Article

Coumarin-Cu(II) Ensemble-Based Cyanide Sensing Chemodosimeter

Department of Chemistry, Korea University, Seoul, 136-704, Korea.
Organic Letters (Impact Factor: 6.36). 08/2011; 13(19):5056-9. DOI: 10.1021/ol2018856
Source: PubMed

ABSTRACT

An "ensemble"-based chemodosimeter 1-Cu(II) for cyanide detection is reported. 1-Cu(II) can recognize a cyanide ion over other anionic species to show a marked fluorescence enhancement under aqueous conditions. "Off-on" fluorescence change of 1-Cu(II) is proceeded by addition of cyanide, which induces decomplexation of the Cu(II) ion from nonfluorescent 1 followed by hydrolytic cleavage of the resulted Schiff base to give a strongly fluorescent coumarinaldehyde (2). The selective detection of cyanide with 1-Cu(II) for biological application was also performed in HepG2 cells.

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    • "A variety of fluorophores have been applied in constructing cyanide sensor, such as coumarin [48] [49] [50], BODIPY [51] [52] [53] and oxazine [54] [55], but their green to yellow emission wavelength (450–550 nm) limited the application in bioimaging. Cyanine [56] and hemicyanine [57] dyes were also applied, however, few of them displayed " off–on " fluorescence emission [58] [59] [60] [61] [62]. "
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    ABSTRACT: Two chemodosimeters PDMI and PMI for cyanide detection were designed and synthesized based on phenazine-cyanine dyes with N-methyl indolium group as receptor unit. According to the specific reactivity of indolium CN+ bond against cyanide anion, both of them featured high sensitivity with detection limit of 1.4 μM and 200 nM, respectively, and high selectivity against other anions. The quenching effect on phenazine-cyanine fluorophore by strong intramolecular charge transfer (ICT) from phenazine donor to indolium receptor made both PDMI and PMI non-emissive at the original state. After addition of cyanide, the ICT effect decreased and vanished leading to dramatic “off-on” fluorescence enhancement. PDMI which proceeded bilateral electrophilic reaction toward cyanide anion provided an emission signal at 580 nm in HEPES buffer with naked-eye detectable color change. Probe PMI utilized an unreactive formyl group instead of one reactive N-methyl indolium group as the electron-withdrawing component. Due to the unilateral recognition process for cyanide the ICT orientation of PMI was redirected thus exhibited fluorescence enhancement with maximum emission at 630 nm. Meanwhile, PMI was applied for monitoring intracellular cyanide in Hela cells and proved to achieve “off-on” fluorescent signal confirmed by confocal laser scanning microscopic imaging.
    Full-text · Article · Nov 2014 · Sensors and Actuators B Chemical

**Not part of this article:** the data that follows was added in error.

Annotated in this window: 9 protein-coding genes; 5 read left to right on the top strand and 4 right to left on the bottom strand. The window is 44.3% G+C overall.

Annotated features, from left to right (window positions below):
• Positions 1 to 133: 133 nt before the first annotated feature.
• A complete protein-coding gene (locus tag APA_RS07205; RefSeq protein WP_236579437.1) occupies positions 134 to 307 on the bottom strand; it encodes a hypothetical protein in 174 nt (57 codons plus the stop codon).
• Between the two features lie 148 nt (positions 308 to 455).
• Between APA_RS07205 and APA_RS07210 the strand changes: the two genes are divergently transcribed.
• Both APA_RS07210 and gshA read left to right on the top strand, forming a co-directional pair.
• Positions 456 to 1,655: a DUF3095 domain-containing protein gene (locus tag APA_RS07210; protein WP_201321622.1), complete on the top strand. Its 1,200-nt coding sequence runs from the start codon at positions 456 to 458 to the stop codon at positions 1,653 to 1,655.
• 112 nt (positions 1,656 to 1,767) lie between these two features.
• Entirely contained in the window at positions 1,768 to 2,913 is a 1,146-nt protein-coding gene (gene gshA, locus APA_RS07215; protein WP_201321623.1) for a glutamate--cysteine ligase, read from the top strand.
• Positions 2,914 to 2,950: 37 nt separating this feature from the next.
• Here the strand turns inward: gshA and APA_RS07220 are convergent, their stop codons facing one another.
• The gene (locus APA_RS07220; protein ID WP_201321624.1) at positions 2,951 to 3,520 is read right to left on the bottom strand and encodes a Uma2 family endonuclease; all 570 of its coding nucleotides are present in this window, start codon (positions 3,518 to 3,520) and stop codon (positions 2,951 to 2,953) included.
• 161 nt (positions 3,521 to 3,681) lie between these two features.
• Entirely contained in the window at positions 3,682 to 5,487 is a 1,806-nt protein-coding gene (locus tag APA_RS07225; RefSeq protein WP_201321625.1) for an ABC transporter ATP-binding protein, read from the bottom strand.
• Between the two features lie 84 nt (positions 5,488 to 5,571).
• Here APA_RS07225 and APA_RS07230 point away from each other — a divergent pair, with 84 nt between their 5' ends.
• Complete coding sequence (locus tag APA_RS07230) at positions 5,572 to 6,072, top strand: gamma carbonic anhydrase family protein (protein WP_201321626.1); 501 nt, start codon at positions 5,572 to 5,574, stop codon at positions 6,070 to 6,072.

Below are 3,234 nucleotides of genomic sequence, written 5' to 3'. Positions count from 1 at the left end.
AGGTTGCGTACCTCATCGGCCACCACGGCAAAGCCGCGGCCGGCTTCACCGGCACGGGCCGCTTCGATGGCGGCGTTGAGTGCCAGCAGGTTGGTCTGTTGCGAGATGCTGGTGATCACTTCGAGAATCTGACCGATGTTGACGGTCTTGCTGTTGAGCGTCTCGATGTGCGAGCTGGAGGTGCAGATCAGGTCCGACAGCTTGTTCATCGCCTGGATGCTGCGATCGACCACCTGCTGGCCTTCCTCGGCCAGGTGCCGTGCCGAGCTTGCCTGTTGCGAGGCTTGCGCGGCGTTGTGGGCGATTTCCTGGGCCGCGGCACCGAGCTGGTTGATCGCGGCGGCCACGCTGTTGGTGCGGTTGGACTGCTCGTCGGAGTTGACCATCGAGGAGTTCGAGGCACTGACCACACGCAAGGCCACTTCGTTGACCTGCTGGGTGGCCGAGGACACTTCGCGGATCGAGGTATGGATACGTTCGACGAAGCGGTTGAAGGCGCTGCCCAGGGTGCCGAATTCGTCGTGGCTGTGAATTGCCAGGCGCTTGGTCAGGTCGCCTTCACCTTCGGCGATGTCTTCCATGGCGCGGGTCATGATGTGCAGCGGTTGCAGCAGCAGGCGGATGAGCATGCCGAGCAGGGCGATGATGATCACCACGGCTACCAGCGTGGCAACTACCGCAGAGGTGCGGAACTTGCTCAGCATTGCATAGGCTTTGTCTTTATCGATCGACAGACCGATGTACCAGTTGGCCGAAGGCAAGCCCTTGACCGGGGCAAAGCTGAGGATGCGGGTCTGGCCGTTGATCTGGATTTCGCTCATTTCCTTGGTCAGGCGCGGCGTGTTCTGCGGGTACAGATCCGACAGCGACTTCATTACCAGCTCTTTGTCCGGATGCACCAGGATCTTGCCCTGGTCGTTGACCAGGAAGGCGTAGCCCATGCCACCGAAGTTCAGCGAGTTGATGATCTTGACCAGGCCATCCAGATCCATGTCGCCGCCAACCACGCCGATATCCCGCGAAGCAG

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    • "Thus, the sensitive and selective detection of cyanide anion is of considerable importance and significant interest. Up to date, there were various analysis methods for cyanide such as titrimetric [16], voltammetric [17], chromatographic methods [18], electrochemical devices [19] [20], colorimetric [21] [22] [23] and fluorimetric [24] [25] [26] [27] [28] [29] [30] [31] [32]. Among above strategies, fluorescent sensors present many appealing advantages, including high sensitivity, rapid response, low cost, easy detection and ease of application [33] [34] [35]. "
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    ABSTRACT: A new compound was conveniently synthesized via the condensation of 2-hydroxy-1,3,5-benzenetricarbaldehyde (1) with 1-methyl-2,3,3-trimethyl-3H-indolium (2) in ethanol. Its recognition ability was firstly carried out in DMSO. After addition of all kinds of anions, only CN− can induce a turn on fluorescence accompanying a blue-green fluorescence color. The mechanism is based on nucleophilic addition reaction of cyanide anion with the polarized CN bond of the indolium group blocking the π-conjugation between indolium and 2-hydroxy-1,3,5-benzenetricarbaldehyde, which was proved by H NMR and ESI-MS. In addition, the detection was completed with 2 min and the detection limit was found to be 45 nmol/L.
    Full-text · Article · Mar 2014 · Sensors and Actuators B Chemical
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    ABSTRACT: A new ratiometric fluorescent cyanide probe was developed based on the nucleophilic attack of CN(-) toward the indolium group of a hybrid coumarin-hemicyanine dye, by which high selectivity as well as large emission shift could be achieved.
    No preview · Article · Nov 2011 · Chemical Communications
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